Hamilton is facing an intense gypsy moth infestation this year. It's especially threatening because many trees are weakened from previous summertime droughts and may not survive a full-on onslaught from the invasive species.
Hamilton has a plan to kill them by spraying a biological pesticide in parts of Dundas, Ancaster and West Hamilton.
However, the plan does not cover rural areas because of the cost, and that has angered many rural residents, who argue that "We want to be treated the same."
As Binbrook resident Joe Starr put it in a letter to the Spec, "The rural residents of Glanbrook pay their taxes to the City of Hamilton. [...] We are now residents of Hamilton. Give us what we are entitled to."
I agree with the rural residents who want equal treatment. I think that all of Hamilton's citizens should equally share the burden, and enjoy the benefit, of Hamilton's services and institutions.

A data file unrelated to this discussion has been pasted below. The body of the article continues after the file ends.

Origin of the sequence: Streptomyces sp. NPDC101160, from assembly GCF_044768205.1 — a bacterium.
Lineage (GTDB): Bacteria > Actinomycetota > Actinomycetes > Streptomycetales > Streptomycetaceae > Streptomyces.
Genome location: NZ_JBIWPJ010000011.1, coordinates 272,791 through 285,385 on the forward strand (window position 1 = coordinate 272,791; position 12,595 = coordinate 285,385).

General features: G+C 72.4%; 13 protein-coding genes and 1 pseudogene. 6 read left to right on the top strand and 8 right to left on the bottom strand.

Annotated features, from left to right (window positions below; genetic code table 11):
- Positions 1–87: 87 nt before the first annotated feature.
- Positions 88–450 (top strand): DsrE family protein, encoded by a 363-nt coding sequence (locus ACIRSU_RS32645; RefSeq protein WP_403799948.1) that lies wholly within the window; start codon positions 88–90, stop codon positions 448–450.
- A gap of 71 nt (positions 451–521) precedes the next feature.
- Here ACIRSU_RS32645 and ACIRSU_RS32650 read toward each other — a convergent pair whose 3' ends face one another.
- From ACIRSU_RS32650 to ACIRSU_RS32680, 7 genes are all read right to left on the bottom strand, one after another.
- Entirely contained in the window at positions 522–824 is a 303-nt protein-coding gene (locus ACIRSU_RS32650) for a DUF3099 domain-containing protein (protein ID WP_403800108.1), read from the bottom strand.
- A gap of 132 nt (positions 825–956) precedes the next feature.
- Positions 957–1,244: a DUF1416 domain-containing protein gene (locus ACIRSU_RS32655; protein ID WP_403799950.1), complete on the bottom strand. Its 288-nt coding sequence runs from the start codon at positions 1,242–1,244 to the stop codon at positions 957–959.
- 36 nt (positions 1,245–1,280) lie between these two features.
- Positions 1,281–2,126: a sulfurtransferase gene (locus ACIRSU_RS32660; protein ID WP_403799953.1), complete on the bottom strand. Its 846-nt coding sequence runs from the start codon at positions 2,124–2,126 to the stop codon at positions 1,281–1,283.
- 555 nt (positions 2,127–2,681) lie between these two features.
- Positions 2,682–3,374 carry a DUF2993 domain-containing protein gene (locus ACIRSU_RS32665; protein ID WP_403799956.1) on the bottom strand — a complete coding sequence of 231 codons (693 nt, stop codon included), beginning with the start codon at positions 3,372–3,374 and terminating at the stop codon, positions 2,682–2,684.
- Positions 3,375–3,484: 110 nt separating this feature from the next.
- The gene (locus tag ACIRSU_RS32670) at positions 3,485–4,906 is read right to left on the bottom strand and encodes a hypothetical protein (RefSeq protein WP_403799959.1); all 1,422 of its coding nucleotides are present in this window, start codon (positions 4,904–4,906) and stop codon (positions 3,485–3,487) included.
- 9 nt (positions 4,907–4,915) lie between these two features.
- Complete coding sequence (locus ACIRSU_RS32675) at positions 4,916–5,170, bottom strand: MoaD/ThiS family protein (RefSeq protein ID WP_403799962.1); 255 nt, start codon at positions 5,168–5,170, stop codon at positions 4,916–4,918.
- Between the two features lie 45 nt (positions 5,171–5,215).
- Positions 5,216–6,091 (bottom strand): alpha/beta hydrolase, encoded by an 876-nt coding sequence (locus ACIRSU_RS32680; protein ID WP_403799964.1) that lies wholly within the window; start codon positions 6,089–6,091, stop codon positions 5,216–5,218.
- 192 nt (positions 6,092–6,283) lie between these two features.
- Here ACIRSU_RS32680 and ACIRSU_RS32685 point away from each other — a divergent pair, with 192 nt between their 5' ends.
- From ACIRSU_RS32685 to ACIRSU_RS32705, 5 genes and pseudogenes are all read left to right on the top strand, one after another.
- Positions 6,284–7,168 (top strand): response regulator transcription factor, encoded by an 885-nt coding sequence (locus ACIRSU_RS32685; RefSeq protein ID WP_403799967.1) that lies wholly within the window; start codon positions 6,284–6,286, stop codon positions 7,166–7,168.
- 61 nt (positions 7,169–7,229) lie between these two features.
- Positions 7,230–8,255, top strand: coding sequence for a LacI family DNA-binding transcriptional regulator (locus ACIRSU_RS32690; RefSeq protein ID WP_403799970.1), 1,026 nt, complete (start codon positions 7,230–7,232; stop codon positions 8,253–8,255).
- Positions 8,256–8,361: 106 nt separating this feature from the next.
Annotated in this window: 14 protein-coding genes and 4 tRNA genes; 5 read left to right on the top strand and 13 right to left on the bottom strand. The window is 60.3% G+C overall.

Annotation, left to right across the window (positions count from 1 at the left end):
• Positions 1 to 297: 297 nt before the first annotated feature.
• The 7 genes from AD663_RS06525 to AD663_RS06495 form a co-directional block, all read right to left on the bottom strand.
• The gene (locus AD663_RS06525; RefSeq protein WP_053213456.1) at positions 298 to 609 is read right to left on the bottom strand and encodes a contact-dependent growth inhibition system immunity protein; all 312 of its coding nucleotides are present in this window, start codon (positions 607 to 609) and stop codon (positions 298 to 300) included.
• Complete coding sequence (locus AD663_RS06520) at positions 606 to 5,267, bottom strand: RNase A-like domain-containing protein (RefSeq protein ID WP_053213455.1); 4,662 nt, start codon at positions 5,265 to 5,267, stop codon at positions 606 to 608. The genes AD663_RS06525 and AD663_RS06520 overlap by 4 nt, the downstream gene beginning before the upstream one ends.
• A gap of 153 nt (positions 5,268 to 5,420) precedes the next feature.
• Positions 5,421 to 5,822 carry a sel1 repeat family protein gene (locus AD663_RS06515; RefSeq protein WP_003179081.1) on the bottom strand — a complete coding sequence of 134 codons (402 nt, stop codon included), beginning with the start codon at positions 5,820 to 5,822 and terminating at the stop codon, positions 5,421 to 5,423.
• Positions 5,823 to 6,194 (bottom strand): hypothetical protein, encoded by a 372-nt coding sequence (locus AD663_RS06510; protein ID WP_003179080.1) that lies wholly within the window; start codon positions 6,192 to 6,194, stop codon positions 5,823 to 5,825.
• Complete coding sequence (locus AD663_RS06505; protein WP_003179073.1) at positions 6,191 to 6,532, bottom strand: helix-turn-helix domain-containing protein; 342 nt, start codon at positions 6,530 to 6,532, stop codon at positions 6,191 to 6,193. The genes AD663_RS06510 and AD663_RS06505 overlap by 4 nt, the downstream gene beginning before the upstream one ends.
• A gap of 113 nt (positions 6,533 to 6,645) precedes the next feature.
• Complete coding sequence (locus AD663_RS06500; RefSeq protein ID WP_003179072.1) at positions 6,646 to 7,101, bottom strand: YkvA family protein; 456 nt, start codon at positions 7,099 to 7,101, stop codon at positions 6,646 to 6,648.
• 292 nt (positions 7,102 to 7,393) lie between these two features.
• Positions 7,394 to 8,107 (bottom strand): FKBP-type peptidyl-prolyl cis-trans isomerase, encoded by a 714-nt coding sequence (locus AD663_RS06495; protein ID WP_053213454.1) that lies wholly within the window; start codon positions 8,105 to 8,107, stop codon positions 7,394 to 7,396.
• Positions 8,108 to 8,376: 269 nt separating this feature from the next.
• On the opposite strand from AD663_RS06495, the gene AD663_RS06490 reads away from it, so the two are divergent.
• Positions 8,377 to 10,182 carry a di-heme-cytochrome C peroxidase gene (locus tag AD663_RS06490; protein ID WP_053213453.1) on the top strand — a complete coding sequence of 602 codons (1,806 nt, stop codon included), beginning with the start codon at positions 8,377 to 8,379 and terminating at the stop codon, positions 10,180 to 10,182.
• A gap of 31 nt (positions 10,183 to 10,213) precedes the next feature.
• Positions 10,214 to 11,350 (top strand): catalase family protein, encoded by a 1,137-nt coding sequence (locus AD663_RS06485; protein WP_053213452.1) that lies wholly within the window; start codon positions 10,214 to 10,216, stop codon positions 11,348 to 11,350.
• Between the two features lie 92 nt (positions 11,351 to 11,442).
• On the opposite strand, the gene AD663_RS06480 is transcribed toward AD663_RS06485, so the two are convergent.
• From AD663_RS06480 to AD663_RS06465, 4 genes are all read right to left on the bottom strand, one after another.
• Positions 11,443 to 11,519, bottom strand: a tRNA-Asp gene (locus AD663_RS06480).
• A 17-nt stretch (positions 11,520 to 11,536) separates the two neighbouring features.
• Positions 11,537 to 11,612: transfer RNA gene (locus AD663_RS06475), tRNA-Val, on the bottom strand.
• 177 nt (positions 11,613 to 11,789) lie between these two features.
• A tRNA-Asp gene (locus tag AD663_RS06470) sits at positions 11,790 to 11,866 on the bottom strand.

That's why we at Raise the Hammer argue that the practice of area rating should end, especially for key services such as transit.
For years, Hamilton residents have borne the brunt of taxation for transit, recreation, and fire services.
In 2007, for example, Flamborough paid nothing towards Hamilton's transit system, with the bulk of the cost borne by lower city residents, many of whom can least afford it. (At the same time, the former township keeps the tax assessments from Flamborough Casino.)
Now rural residents in Flamborough and elsewhere want equal treatment. Even though there aren't any gypsy moth larvae in the trees in my backyard that I can see, I agree with them. I don't mind paying to help my neighbours in the country.
I just want the same consideration in return.
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